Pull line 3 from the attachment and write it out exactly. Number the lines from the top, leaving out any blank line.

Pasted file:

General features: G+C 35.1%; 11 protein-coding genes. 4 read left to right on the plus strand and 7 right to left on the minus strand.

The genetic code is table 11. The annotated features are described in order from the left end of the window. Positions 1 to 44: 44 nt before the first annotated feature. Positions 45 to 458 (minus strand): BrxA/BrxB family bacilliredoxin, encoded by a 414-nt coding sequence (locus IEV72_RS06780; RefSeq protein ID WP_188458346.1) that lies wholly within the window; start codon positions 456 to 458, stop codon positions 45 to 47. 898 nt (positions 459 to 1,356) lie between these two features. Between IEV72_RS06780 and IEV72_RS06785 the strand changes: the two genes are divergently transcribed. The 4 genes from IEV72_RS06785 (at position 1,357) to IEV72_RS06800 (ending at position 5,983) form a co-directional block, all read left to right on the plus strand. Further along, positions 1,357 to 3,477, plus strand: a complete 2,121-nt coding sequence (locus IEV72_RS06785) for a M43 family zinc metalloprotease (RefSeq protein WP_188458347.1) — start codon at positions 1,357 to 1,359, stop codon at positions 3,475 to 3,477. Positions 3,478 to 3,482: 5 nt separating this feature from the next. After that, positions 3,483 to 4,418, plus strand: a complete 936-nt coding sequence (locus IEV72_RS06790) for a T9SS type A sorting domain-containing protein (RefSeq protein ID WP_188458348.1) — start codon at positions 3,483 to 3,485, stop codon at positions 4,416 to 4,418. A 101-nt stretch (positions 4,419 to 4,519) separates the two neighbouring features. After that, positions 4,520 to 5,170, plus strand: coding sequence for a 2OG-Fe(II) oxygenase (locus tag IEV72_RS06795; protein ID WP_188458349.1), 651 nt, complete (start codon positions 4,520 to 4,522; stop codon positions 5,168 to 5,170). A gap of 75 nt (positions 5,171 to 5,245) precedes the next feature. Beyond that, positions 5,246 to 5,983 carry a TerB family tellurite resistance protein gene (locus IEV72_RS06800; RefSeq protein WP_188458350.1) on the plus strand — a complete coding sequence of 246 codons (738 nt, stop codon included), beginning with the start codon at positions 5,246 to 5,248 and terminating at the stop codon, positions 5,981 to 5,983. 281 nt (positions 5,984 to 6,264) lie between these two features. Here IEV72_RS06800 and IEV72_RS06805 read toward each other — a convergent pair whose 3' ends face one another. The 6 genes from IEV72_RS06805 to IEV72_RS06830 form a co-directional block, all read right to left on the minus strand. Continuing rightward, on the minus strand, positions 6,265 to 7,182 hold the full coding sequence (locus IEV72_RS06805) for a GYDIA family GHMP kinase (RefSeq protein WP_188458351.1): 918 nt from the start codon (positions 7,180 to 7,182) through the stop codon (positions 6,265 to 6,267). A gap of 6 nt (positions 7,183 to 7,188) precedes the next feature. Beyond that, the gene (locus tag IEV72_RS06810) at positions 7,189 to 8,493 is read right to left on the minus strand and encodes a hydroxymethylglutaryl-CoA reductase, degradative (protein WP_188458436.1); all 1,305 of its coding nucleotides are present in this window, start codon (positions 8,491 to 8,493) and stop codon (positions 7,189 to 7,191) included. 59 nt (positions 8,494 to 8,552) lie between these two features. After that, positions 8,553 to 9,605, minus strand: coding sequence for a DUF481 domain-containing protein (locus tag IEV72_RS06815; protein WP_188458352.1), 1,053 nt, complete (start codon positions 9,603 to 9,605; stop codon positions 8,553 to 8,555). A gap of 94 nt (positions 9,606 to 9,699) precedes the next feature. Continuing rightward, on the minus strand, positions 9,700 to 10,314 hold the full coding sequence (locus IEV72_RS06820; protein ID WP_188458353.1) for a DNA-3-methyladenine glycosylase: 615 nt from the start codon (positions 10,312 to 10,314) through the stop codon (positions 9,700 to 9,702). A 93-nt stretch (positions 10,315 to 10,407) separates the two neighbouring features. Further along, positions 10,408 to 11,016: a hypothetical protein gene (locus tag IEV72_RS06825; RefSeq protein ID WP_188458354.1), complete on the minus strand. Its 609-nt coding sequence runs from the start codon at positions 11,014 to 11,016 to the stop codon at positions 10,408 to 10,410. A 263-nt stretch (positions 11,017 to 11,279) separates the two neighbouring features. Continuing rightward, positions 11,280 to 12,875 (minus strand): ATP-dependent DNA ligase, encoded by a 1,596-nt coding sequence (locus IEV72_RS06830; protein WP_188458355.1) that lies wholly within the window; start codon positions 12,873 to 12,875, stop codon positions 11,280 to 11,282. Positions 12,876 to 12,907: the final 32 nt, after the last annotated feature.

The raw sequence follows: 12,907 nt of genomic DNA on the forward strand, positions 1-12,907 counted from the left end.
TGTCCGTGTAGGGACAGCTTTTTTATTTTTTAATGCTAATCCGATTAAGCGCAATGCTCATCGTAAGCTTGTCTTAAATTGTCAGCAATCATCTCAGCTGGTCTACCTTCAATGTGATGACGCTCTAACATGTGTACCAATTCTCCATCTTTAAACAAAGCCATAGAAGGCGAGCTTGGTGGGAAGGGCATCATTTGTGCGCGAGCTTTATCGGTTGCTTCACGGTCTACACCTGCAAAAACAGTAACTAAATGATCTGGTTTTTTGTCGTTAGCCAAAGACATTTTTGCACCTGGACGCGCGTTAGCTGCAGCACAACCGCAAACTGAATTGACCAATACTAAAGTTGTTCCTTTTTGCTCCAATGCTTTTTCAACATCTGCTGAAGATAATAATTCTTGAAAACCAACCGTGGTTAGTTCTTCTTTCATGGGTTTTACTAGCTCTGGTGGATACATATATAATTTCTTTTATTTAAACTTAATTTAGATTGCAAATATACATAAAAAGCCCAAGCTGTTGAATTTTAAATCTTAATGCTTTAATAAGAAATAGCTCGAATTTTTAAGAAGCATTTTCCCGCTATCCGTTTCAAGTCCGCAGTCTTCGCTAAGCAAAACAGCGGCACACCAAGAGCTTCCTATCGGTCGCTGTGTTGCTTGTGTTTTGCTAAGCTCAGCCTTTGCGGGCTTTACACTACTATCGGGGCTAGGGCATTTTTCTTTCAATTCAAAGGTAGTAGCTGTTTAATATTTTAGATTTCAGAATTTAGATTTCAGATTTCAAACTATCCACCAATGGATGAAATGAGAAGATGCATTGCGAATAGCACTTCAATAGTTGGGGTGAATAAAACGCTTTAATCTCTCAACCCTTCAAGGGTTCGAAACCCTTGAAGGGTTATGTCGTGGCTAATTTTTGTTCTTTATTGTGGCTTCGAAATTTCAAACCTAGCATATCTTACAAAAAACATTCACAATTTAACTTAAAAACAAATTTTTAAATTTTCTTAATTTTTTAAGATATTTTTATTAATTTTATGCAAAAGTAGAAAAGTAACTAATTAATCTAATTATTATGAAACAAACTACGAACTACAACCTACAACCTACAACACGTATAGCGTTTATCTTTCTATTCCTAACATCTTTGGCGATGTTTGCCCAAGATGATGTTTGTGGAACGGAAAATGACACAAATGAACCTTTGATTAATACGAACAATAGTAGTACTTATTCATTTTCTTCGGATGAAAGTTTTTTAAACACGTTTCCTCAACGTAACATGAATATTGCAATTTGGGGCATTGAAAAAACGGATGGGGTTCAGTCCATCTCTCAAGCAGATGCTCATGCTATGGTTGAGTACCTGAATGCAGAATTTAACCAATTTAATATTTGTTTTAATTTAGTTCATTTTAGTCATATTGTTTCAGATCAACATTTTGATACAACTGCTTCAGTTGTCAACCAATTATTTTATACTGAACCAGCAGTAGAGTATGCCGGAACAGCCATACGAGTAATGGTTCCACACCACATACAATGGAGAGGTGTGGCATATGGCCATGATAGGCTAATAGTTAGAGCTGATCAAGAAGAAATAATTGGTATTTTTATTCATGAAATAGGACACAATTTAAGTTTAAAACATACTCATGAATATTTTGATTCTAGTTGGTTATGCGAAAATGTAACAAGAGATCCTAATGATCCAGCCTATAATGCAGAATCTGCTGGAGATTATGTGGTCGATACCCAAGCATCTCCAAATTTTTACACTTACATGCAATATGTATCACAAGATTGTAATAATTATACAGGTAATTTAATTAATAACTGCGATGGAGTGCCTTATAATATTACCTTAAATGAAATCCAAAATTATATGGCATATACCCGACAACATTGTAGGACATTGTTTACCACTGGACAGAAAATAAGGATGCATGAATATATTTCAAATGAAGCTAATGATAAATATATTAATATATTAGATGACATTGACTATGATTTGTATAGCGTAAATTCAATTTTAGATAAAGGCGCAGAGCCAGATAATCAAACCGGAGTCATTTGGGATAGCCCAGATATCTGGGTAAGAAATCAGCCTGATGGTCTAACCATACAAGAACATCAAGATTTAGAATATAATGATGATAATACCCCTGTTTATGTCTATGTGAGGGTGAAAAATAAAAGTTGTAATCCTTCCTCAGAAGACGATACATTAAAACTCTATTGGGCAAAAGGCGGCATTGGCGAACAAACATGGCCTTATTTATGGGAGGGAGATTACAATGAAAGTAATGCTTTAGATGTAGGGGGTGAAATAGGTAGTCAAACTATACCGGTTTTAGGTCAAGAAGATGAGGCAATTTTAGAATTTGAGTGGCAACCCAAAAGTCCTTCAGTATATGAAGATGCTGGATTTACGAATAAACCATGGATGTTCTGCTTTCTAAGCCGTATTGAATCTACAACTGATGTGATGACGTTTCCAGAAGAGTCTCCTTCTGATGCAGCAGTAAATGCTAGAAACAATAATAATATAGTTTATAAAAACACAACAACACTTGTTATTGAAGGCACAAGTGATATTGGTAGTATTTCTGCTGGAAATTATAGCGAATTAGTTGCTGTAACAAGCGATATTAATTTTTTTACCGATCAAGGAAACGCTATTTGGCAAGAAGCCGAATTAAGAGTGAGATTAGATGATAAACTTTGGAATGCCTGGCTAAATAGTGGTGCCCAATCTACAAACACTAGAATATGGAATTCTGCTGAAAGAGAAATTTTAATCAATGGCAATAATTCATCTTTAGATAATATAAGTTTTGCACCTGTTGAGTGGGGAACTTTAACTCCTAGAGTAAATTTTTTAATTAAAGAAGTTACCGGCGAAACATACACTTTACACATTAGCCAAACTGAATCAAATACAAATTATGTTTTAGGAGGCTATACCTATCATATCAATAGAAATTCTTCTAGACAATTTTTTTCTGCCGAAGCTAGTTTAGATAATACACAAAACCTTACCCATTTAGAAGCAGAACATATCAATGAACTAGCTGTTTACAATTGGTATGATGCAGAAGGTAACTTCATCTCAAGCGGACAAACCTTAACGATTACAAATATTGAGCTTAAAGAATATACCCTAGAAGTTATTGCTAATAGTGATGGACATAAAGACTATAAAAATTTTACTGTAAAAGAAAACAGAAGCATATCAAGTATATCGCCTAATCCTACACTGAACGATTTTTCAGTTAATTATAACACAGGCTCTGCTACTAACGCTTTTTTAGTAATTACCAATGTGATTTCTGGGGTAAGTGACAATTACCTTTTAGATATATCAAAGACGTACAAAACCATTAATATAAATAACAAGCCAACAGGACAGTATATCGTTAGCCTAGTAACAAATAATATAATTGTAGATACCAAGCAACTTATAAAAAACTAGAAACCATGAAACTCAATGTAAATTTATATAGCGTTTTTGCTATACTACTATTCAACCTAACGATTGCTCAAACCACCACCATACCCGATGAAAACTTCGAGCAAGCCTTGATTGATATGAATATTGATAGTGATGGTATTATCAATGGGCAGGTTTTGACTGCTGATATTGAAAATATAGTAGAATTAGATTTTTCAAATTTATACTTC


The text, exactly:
The raw sequence follows: 12,907 nt of genomic DNA on the forward strand, positions 1-12,907 counted from the left end.